Journal Prompts for Post-Vaccine Anxiety

Reentry into the world post-vaccine can feel scary and unpredictable

It’s completely normal to be feeling anxiety about it! We’ve spent over a year trying to figure out how to live away from people, it’s natural that it’s going to take a little while to adjust back to being around them again! And now especially that the CDC has given vaccinated folks the green light to go maskless in public, it makes sense that you might be feeling a spike in your social and covid anxiety. 

Today we’ve put together some journal prompts to help you work through any of those feelings that might be coming up for you. Journaling is a great way to untangle your thoughts when they feel messy and overwhelming. It also is a practice that can help you with mindfulness–as you journal you are practicing acknowledging your thoughts while not clinging to them. As you write you are able to release them which can help you be more present in the moment. 

And journaling is also a great way to connect with and express how you’re feeling in a controlled and safe environment. You don’t have to worry about other peoples thoughts or reactions–it’s a private space just for you. 

So, with that in mind, here are 5 journal prompts to help you work through any post-vaccine anxiety you may be feeling: 

What is it I’m in control of?

In new situations, you won’t be in control of everything, but you can explore what you can control to help ease that anxiety and make choices better suited to you. For example, even if you’re vaccinated, you can choose to continue to wear a mask to new places even though the CDC says you don’t have to anymore. If it helps you to feel comfortable reentering spaces, keep the mask on as long as you need! While you can’t control what others do you can politely ask others to wear a mask around you, and if they won’t you can decide to step further away from them. 

What is it I’m not in control of? (And how can I deal with that when the time comes?)

These are likely the things causing some anxiety in you. For example, you’re not in control of whether or not others get vaccinated. But you can choose to only be around vaccinated people unmasked indoors. Other people’s unpredictability can feel stressful, so it’s nice to have a “plan of attack” on how you can deal with those stressful scenarios. It also helps to remind you that you’re not totally powerless and have control over your own behavior. 

What is the root of the fear?

Is it just hard wired into you now? Do you still worry about getting others sick? Talk yourself through the logic! Is it germ spreading you’re afraid of? Do some research! Read sources from the CDC or scientists to learn what exactly getting the vaccine means and how you can continue to do your best to keep those around you safe. Then–when you’ve found the info from credited sources–don’t pay attention to what people on social media are saying! You can’t verify it, and it will probably just give you more anxiety.  Doing this research can help you know what is a true risk and what is just anxiety. To help, you could create a checklist to this effect so when these thoughts and fears come up you can say “well actually…” and work your way through the checklist.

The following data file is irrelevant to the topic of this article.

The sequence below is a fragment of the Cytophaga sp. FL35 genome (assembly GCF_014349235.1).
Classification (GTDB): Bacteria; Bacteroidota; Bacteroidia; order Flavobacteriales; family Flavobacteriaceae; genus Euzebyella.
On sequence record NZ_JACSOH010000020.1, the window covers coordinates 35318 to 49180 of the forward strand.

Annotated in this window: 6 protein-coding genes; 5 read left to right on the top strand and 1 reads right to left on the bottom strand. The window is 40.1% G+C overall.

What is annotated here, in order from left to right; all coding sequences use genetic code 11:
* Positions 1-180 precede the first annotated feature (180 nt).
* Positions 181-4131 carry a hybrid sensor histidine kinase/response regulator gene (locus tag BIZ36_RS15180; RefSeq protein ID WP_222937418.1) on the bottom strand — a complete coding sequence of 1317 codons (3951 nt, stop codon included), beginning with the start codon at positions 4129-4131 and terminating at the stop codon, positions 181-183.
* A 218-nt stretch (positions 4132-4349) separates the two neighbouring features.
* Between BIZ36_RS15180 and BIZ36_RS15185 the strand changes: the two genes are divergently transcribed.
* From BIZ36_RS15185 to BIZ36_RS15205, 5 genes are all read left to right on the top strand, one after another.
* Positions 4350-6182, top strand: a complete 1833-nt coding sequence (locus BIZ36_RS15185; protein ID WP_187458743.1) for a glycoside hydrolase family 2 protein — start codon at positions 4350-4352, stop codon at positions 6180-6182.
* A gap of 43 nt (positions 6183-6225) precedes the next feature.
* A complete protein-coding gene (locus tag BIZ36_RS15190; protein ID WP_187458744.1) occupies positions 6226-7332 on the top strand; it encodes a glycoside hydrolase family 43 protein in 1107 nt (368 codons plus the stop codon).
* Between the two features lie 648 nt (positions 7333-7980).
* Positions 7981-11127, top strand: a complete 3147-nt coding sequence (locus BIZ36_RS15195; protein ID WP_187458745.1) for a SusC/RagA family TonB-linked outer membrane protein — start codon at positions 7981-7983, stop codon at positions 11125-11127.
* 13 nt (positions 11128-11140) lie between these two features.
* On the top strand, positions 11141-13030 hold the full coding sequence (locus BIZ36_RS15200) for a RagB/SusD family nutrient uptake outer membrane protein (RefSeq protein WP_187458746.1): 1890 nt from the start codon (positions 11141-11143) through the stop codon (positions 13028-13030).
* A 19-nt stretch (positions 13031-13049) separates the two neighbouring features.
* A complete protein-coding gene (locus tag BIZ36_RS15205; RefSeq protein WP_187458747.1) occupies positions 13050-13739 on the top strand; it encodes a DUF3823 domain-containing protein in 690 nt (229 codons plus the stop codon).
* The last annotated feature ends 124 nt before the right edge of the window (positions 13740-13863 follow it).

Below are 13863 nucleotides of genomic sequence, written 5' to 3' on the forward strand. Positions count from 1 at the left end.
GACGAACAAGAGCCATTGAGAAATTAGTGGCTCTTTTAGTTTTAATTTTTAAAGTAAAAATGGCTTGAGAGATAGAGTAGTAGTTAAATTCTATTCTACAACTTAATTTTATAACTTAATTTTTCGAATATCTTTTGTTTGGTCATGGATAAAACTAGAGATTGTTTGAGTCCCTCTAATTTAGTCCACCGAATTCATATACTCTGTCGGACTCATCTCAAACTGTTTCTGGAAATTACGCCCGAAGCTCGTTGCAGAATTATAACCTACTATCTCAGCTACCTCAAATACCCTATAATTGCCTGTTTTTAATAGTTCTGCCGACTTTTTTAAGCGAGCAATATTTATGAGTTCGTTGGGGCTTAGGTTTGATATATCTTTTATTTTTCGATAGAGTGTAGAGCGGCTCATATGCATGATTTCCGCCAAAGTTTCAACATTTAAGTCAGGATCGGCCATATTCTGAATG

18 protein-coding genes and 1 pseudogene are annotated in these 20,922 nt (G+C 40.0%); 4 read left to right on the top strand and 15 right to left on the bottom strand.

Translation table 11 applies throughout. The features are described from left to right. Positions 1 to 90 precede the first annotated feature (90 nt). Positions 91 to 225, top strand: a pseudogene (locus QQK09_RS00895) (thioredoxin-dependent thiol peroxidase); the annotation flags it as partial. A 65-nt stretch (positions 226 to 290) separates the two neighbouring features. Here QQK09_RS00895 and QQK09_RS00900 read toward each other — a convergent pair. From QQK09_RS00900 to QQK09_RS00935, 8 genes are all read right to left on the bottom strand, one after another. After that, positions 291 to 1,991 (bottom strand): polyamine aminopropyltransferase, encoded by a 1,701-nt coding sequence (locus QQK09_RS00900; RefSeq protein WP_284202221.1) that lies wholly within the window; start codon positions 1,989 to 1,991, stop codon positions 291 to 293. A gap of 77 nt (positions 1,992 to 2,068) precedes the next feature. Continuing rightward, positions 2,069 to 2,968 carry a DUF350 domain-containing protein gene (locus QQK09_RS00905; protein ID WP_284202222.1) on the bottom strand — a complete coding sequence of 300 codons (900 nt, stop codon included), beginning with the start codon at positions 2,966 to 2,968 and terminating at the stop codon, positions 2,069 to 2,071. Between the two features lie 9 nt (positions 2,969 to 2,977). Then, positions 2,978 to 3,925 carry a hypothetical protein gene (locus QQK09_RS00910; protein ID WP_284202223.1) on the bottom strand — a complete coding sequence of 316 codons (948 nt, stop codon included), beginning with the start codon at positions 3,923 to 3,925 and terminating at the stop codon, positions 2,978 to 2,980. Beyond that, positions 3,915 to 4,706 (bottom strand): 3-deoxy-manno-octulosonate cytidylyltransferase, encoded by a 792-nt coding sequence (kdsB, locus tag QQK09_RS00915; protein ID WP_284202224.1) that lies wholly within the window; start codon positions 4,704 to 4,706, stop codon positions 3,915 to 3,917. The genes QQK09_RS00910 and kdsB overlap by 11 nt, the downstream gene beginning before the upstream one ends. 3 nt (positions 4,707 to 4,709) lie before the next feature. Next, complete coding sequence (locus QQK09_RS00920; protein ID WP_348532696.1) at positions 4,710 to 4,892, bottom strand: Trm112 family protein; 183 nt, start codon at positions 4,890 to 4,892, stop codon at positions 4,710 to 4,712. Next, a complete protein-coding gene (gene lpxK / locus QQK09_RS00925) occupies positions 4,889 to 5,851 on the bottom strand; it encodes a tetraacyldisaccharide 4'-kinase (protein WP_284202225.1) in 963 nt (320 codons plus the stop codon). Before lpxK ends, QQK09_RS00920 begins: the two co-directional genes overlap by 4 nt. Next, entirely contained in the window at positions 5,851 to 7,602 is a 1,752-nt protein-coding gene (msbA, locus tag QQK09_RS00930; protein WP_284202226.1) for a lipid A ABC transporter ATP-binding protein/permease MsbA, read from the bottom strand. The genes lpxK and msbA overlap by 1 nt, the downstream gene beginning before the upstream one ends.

What habits have you developed over the last year that makes you feel safe?

Not every change we made in the pandemic is bad! There are probably things you do now that you didn’t do a year and a half ago that are positive additions to your life. What are those things? It can be hard to think of them but here’s one example: when was the last time you got a cold? Things like the flu and the common cold were less prevalent in the last year because we were all wearing masks in public. Wearing a mask when feeling sick so as not to spread it around can be a positive change you’ve had.

Other positive changes could be things like improved accessibility for events, workplaces, etc. Think about what personal changes you’ve made in the last year that you think will continue to serve you beyond the pandemic. Use them as an example of how you can survive and find positives even in extremely hard times

What is the tradeoff?

Ask yourself what is your anxiety preventing you from doing? Is it a fair trade off? For example: let’s say a friend invites you to a party where you don’t know most of the people and it’s all indoors. You might feel too anxious to go, but would you have had a good time at a party of strangers when you’re feeling that anxious anyway? Is it something you miss in your life? Things that would cause more anxiety than the amount of joy they would bring are probably not worth it.

If your best friend who lives out of town is coming back for one weekend and asks you to get coffee and you feel too anxious–that’s probably not a trade off you agree with! Work out when it’s worth it to try and manage those anxious feelings, and when it’s not. The pandemic has been hard on all of us and it’s going to take time to re-enter again, so prioritizing can help you do it in the least anxiety-inducing and most fulfilling way you can.

This past year has been really hard, and as life goes back to normal things might continue to be hard. Grief Recovery Center in Houston, TX, has experienced counselors that specialize in anxiety treatment and grief to help you process your grief over the last year and cope with the changes still to come. Call us today at (832) 413-2410 or book an online counseling appointment.

Asma Rehman
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